Apple II

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Apple II

An 8-bit personal computer with a 6502 processor, from Apple Computer. It was invented by Steve Wozniak and was very popular from about 1980 until the first several years of MS-DOS IBM PCs.
This article is provided by FOLDOC - Free Online Dictionary of Computing (

Apple II

The computer family from Apple that pioneered the microcomputer revolution. It was widely used in schools and home and manufactured up to 1994. Using an 8-bit 6502 microprocessor running at 1 MHz and an 8-bit bus, it ran the Apple DOS and ProDOS operating systems. AppleSoft BASIC was built in (in a ROM chip). With a Z80 microprocessor board plugged in, Apple IIs could run CP/M programs, which were the predominant desktop business software of the time (see CPM).

Apple II, II Plus, IIe and IIc
Introduced in 1977, the Apple II came with 4K of RAM and hooked up to a TV and cassette tape recorder. A year later, a floppy disk was available. In 1979 and 1983, Apple introduced the Apple II Plus and Apple IIe respectively with more RAM and other improvements. A portable Apple IIc (C=compact) with a built-in floppy drive came out in 1984.

Apple IIGS (GS=Graphics/Sound)
Introduced in 1986 and discontinued in 1992, the faster IIGS had better graphics and sound. It ran Apple II software, but required GS software to use the enhanced features. See Apple III and Apple 1.

Original Apple II
This was the very first Apple II in 1978. A TV set was often used as a monitor in the beginning. (Image courtesy of Apple Inc.)

Apple IIe (E=Enhanced)
The streamlined IIe included a numeric keypad and four cursor keys instead of two. (Image courtesy of Apple Inc.)
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References in periodicals archive ?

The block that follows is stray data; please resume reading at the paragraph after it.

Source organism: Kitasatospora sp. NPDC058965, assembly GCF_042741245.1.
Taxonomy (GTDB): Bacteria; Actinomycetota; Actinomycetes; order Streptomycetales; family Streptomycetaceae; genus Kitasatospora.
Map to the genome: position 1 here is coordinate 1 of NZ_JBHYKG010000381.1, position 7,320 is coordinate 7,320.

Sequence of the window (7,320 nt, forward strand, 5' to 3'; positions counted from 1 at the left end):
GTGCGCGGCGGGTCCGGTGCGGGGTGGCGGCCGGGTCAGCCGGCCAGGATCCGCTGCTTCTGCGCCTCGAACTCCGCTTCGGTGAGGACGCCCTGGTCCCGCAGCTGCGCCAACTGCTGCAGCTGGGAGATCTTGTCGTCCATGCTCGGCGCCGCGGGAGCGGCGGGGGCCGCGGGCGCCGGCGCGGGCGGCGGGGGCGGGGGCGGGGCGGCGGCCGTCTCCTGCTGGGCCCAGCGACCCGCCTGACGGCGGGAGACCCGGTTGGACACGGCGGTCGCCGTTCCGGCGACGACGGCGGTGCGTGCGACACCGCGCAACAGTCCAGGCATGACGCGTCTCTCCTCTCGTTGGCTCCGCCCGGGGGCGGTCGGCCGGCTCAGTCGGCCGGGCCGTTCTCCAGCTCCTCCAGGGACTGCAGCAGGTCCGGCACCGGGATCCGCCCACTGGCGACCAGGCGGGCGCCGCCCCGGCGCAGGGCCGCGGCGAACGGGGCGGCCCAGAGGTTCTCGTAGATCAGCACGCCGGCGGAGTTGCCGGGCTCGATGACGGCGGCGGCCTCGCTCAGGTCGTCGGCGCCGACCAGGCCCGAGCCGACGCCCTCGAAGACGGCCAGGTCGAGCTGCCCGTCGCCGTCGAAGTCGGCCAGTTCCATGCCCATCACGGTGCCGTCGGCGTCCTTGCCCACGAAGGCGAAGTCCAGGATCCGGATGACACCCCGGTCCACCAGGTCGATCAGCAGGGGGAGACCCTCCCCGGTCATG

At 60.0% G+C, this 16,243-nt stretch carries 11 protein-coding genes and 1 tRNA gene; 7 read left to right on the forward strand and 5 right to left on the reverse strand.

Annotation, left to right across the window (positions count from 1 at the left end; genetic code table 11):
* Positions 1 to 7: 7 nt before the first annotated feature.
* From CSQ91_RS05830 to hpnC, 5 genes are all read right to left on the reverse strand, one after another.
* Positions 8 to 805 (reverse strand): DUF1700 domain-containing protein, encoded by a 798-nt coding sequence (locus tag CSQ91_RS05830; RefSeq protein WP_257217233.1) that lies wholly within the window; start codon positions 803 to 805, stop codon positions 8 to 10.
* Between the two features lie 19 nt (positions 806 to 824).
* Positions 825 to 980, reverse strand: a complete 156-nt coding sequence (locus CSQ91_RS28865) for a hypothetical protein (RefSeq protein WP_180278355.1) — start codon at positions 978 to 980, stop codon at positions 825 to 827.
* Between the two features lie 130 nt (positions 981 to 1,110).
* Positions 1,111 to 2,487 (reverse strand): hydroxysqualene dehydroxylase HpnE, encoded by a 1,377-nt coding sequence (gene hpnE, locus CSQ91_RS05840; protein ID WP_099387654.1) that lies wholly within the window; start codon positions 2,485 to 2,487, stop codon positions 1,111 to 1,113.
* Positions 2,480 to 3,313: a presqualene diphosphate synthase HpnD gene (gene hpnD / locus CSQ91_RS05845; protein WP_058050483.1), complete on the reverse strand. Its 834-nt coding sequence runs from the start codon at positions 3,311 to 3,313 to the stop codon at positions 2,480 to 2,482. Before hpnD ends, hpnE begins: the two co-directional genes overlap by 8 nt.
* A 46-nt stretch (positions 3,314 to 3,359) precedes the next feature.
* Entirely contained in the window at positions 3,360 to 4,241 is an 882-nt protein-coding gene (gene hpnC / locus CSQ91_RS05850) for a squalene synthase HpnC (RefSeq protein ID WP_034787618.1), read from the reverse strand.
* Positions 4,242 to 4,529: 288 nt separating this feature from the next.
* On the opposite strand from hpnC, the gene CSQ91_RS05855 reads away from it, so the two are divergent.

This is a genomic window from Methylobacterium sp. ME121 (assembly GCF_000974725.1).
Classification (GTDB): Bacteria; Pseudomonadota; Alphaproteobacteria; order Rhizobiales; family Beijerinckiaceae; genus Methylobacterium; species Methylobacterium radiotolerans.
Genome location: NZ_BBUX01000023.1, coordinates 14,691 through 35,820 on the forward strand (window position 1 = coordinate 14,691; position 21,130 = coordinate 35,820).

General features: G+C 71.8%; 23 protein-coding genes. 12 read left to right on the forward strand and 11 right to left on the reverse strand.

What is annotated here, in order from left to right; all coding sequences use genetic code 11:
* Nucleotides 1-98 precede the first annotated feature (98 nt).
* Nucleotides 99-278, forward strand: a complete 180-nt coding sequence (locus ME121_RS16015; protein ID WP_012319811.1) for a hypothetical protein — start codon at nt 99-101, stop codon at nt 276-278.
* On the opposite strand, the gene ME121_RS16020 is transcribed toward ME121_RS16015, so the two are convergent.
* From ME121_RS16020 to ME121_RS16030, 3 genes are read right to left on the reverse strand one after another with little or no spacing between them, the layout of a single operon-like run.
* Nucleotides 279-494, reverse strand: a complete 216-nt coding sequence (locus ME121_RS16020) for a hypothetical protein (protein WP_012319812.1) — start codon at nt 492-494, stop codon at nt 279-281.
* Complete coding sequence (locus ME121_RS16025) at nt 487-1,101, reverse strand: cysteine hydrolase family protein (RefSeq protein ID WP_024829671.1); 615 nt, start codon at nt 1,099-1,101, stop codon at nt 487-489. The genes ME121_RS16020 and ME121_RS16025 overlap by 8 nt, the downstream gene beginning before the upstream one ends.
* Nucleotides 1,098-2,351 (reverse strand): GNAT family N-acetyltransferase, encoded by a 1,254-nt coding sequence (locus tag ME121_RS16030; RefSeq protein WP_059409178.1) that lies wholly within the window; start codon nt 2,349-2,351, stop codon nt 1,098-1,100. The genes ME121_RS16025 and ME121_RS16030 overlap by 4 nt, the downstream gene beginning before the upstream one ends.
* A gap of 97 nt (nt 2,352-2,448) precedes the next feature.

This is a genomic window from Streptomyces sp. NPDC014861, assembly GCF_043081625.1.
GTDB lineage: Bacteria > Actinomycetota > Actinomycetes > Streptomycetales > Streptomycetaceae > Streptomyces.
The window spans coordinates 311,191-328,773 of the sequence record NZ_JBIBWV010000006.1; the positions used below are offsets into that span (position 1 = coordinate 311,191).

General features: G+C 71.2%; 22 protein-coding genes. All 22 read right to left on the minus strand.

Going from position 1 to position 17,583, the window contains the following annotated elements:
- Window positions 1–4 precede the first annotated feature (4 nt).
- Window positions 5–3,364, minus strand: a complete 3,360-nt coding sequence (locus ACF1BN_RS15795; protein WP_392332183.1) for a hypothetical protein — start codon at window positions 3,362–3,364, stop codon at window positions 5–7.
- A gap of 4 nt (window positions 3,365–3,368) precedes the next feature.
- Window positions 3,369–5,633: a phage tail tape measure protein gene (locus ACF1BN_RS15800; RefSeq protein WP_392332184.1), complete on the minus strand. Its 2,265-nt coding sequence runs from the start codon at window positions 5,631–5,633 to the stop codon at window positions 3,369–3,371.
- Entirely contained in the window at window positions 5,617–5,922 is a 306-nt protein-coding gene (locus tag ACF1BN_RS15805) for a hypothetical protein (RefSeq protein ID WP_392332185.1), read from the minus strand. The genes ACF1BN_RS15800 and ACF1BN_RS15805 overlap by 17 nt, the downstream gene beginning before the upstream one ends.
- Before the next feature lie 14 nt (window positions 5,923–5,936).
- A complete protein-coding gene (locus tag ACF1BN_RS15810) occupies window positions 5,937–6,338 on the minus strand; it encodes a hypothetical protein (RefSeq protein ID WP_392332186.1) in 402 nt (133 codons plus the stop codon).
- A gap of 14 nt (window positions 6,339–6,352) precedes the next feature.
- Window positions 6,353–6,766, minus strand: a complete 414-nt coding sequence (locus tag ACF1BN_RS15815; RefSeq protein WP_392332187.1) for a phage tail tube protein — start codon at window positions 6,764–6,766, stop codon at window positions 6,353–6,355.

The TRS-80, later dubbed the Model I, and its successors were top sellers into the mid-1980s, outselling the Apple II series for several years--at one point by as much as five to one, according to some analysts.
A number of different models of the Apple II series were built, including the Apple lie and Apple IIGS, which could still be found in schools as late as 2005.
In 1985 only 15 percent of the features discussed the Macintosh in libraries in any fashion, the majority of the reports focusing on the use of the Apple II series. The kinds of uses discussed for the Macintosh in 1985 were traditional administrative chores -- word processing, spreadsheets, and database management -- and connectivity in the form of online searching.
LibraryBrowser for the Apple II series will be sold for $79.00 per copy, $795.00 for a school site license, and $5,995 for a district wide license.
The Apple II series, especially the IIGS, is also a viable platform for hypermedia applications.
Available now only for the Apple II series of computers, the Load From A Disk software will hopefully be available soon to users of other popular machines.
For the past three years, users of the Apple II series have been forced to watch with envy while Mac owners have had fun using HyperCard, Apple's software tool kit for the Macintosh.
A system that can handle rates between 15.75 KHz and 33 KHz will work with most personal computers including IBM PCs and compatibles, the Apple II series and the Macintosh family.
Apple Computer has introduced its own CD-ROM drive for the Macintosh and Apple II series called the AppleCD SC[TM] (see Figure 1).
Here two kinds of personal computers were in general use - tile MSDOS computer and the earlier Apple II series. In some cases, the Mac would be a third.